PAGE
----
Fluid identities in multiple cultural practices: How practice changes becoming teachers’ perceptions of themselves
Journal of Artistic and Creative Education
Melbourne Graduate School of Education, University of Melbourne, Australia
School of Education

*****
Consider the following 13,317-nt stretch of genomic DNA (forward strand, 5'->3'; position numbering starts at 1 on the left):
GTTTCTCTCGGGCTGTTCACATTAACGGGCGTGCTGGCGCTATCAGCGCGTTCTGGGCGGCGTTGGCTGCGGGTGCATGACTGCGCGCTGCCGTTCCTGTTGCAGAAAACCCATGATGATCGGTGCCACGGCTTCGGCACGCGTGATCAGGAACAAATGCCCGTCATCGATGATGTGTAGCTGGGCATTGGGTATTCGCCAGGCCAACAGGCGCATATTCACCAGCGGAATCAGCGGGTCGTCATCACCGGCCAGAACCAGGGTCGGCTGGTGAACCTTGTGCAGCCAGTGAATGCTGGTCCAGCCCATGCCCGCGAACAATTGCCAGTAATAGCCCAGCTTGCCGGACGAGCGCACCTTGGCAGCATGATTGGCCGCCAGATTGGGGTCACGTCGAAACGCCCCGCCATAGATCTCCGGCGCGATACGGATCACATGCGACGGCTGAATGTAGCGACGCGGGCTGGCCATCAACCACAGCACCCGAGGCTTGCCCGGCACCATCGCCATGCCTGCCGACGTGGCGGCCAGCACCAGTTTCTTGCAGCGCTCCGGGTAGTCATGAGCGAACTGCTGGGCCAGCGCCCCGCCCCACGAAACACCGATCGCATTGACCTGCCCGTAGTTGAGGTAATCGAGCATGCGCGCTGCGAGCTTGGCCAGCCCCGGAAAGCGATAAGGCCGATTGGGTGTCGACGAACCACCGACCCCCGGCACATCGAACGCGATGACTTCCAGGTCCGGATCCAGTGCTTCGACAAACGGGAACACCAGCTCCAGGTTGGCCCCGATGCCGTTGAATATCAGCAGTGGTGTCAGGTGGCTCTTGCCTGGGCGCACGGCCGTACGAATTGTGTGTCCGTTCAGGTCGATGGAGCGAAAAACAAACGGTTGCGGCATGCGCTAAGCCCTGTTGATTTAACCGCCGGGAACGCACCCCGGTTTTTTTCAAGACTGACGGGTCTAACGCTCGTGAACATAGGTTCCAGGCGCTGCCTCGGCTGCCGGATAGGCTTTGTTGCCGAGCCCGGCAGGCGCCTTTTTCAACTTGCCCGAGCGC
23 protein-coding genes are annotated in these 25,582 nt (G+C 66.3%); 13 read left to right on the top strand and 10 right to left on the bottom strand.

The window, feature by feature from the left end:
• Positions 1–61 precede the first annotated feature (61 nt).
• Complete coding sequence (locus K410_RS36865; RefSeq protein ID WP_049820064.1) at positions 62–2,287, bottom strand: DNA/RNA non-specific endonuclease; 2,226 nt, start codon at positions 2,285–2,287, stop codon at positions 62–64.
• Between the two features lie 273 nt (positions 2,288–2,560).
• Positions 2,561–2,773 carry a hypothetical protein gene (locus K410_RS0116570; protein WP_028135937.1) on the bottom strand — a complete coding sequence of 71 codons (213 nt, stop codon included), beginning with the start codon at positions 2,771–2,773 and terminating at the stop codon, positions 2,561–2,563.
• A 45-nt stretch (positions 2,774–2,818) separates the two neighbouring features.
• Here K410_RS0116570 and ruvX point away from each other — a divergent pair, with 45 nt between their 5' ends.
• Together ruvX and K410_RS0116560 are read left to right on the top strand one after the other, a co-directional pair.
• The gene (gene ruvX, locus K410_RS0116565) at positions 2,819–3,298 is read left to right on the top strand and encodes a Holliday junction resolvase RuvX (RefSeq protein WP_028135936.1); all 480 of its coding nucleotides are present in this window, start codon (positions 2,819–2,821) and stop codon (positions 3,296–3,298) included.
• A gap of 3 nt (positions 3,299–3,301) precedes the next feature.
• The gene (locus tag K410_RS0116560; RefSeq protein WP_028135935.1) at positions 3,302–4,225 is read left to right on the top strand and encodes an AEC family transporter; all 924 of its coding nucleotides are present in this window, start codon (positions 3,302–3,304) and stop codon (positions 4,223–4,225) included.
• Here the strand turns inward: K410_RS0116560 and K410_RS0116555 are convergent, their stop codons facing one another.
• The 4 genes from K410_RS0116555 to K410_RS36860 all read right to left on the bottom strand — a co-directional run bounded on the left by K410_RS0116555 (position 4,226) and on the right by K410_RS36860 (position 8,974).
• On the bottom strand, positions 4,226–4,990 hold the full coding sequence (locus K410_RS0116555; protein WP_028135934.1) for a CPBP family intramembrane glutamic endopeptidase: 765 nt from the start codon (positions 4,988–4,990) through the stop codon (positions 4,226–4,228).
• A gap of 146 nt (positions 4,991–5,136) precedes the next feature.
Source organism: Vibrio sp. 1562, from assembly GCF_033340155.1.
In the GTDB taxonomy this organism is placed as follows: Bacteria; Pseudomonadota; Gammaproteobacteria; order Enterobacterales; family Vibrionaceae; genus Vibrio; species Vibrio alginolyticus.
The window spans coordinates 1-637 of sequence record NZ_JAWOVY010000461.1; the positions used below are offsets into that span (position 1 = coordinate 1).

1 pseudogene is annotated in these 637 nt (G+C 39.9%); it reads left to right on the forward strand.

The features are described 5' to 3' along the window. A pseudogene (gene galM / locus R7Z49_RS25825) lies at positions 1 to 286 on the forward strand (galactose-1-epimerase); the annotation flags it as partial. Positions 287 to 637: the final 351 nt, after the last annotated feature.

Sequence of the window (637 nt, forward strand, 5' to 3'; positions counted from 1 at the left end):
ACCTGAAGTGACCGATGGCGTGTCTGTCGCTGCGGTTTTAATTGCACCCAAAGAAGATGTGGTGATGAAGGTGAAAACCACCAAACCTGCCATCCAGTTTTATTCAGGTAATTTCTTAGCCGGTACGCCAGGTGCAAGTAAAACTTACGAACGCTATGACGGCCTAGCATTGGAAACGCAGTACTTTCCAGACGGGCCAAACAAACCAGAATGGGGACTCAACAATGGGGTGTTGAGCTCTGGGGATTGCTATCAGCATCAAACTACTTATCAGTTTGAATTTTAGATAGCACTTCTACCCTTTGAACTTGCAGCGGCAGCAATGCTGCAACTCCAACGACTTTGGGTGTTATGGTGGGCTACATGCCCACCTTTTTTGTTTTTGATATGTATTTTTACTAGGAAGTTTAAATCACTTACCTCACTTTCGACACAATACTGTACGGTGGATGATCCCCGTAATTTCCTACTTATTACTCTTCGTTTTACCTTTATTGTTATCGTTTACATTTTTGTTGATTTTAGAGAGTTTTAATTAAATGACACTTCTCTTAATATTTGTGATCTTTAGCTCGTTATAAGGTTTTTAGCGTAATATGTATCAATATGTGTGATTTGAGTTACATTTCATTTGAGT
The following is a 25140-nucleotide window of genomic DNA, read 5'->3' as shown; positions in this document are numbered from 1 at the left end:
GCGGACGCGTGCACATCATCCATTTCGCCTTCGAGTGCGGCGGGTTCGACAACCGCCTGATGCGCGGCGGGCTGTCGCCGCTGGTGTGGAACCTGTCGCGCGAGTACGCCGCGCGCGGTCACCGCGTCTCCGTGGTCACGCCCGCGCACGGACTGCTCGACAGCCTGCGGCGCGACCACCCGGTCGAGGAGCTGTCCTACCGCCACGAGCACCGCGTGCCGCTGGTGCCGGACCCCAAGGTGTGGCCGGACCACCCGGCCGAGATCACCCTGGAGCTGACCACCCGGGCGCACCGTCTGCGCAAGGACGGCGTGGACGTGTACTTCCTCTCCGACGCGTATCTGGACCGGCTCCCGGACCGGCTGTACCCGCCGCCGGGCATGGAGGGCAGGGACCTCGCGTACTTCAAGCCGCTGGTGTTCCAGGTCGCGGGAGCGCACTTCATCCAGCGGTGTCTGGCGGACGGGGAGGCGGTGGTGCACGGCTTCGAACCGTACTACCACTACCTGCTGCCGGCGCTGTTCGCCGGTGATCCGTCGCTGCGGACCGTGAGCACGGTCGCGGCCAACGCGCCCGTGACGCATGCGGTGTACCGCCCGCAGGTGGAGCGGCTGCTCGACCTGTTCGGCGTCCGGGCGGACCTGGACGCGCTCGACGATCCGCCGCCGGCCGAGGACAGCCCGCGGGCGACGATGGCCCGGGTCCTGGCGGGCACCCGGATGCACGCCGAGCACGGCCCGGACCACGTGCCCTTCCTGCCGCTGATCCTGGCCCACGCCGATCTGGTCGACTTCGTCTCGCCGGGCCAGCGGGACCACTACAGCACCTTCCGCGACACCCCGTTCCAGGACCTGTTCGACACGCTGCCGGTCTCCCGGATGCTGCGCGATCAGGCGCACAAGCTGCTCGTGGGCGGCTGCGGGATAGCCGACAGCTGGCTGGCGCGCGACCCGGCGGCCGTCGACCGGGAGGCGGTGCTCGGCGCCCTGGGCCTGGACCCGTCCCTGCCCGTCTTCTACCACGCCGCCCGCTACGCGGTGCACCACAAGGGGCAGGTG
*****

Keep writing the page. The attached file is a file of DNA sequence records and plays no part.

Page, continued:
This Western Australian ‘Teacher as Practitioner’ (TAP) case study demonstrates how inter and intra art practices create opportunities to interrogate the shared experience and discourse of an artist-teacher culture as a community of practice. It is furthered by a discussion about what it means to be a beginning teacher in art education through a look into an initial teacher education (ITE) course at Edith Cowan University. This empirical study provides an opportunity to interrogate cultures and identities through artful inquiry within this cultural space, where becoming secondary (visual arts major) teachers develop as artist-teacher and mentor during a four-year undergraduate course. The integration of TAP as a conceptual and cultural framework was designed to combat the siloing of content in the undergraduate course, and to encourage becoming teachers to see themselves as artist-teachers and practitioners within their construction of a teacher identity. The shared experiences of becoming teachers in the first two years of TAP were documented through narrative, artworks and focus group discussion. The data show a transition in the becoming teachers’ perceptions of themselves as teachers and artist-teachers; a cultural shift that is both epistemic and ontological. These findings have been extended by a cluster analysis of the longitudinal TAP project that began at the University of Melbourne to show the positioning of the undergraduate participants in this research, which also includes a Master of Teaching cohort. This practice-led paper is informed by a practice-based approach to ITE; as the integration of TAP into this undergraduate visual arts education course has significantly transformed our practices as art educators. We discuss how cultural shifts within TAP have shifted our spatial pedagogies and the inter and intrapersonal interactions between ourselves and the participants, and the participants with each other as a community of practitioners.